PCOM has announced Richard A. Pascucci, DO ’75, Zachary M. Herrmann (DO ’16) and Jessica Mormando (DO ’16) as the 2016 recipients of the College’s OJ Snyder Memorial Medal and Mason W. Pressly Memorial Medals, respectively. The awards will be given at the College’s annual Founders’ Day celebration on Jan. 22.
During the past 22 years, Dr. Pascucci has played a vital role in the education of more than 700 osteopathic physicians at PCOM. As vice dean for clinical education, he has made it his mission to ensure that residents receive a top quality graduate medical education that leads them to become competent and caring high quality physicians.
He was recruited by PCOM in 1993 as director of medical education and associate dean for graduate medical education (GME), and has been able to develop a robust GME program, despite the fact that PCOM does not own a hospital. Dr. Pascucci also rose to the challenge of developing an OPTI consortium that has grown to include 45 partner hospitals of the highest caliber, including Lankenau, Lehigh Valley Medical Center, Einstein and Pennsylvania Hospital to name a few.
In addition to strong relationships forged within PCOM’s MedNet program, Dr. Pascucci has successfully maintained PCOM’s own residency programs with about 140 residents every year, “We’ve preserved high quality residencies in neurosurgery, internal medicine, family medicine, otorhinolaryngology, plastic surgery and ophthalmology, among others,” he says.
In addition to his role in GME, Dr. Pascucci enjoys teaching in the classroom at all levels. A specialist in rheumatology (he retired from clinical practice in 2015), he has taught medicine to medical students, physician assistant students and residents, as well as attending physicians at Grand Rounds and continuing medical education conferences. He also contributed to the development of top quality residents as a member of the American Osteopathic Board of Internal Medicine for which he submitted questions and developed exams for medical residents for 18 years, nine as the primary rheumatology consultant to the board. He considers this to be one of the highlights of his career.
Faced with sobering statistics related to suicide among physicians and medical students—each year, between 250 and 400 physicians die by suicide, and it is among the most common causes of death among medical students—Mr. Herrmann worked to co-chair the establishment of a SWAT team, now known as SWATTI (Student Wellness and Academic Transition Team Initiative), at PCOM. The team’s mission is to find creative ways to lower the stress level of the College’s medical students, increase awareness of mental health disorders among medical students and reduce the stigma surrounding them.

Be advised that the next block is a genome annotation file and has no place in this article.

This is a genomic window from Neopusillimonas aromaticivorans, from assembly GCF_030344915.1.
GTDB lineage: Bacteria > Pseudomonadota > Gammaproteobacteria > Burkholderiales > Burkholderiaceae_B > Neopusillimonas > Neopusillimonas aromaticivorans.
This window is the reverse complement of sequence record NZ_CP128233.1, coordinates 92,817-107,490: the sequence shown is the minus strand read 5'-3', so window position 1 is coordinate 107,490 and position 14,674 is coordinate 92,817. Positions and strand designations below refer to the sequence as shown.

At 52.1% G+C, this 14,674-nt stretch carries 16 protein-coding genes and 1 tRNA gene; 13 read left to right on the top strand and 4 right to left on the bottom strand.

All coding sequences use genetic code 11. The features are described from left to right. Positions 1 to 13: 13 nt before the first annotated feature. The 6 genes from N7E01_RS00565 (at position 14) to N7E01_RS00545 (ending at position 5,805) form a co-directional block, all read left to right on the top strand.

“If we don’t teach medical students how to deal with depression and other mental health issues now, how will they ever handle it as residents and attending physicians?” he says. “We want to send the message that it’s okay if you’re dealing with mental health issues and help is available.”
Mr. Herrmann also worked to establish a connection between PCOM and the LifeZone HIV/AIDS Awareness Organization. Through this project, PCOM students participate in sexually transmitted disease awareness events at high schools throughout the Philadelphia area. Upon receiving his degree from PCOM, Mr. Herrmann plans a residency in psychiatry and a career in academic research as well as clinical work.
As an officer of the Georgia Campus - PCOM Student Government Association and DO Council, Ms. Mormando has developed a structured mentoring program with faculty support; she also is developing a professional development series of panel presentations that she hopes will be incorporated into the GA-PCOM DO curriculum beginning in fall 2016.
For more information about Ms. Mormando, read here.
The OJ Snyder Memorial Medal, presented in memory of the co-founder of PCOM, is the College’s highest award, given in recognition of an individual’s leadership and service to the osteopathic profession and to the College.
The Mason W. Pressly Memorial Medal is presented by PCOM to students who are recognized by fellow students, faculty and the administration for outstanding achievement and service to the College, the community and the osteopathic profession, and are selected by representatives of the overall College community.
Founded in 1899, Philadelphia College of Osteopathic Medicine has trained thousands of highly competent, caring physicians, health practitioners and behavioral scientists who practice a “whole person” approach to care—treating people, not just symptoms. PCOM offers doctorate degrees in educational psychology, osteopathic medicine, pharmacy, physical therapy and psychology, and graduate degrees in aging and long-term care administration, biomedical sciences, forensic medicine, mental health counseling, organizational development and leadership, physician assistant studies and school psychology. Our students learn the importance of health promotion, research, education and service to the community. Through its community-based Healthcare Centers, PCOM provides care to medically underserved populations in inner-city and rural locations. For more information, visit pcom.edu.
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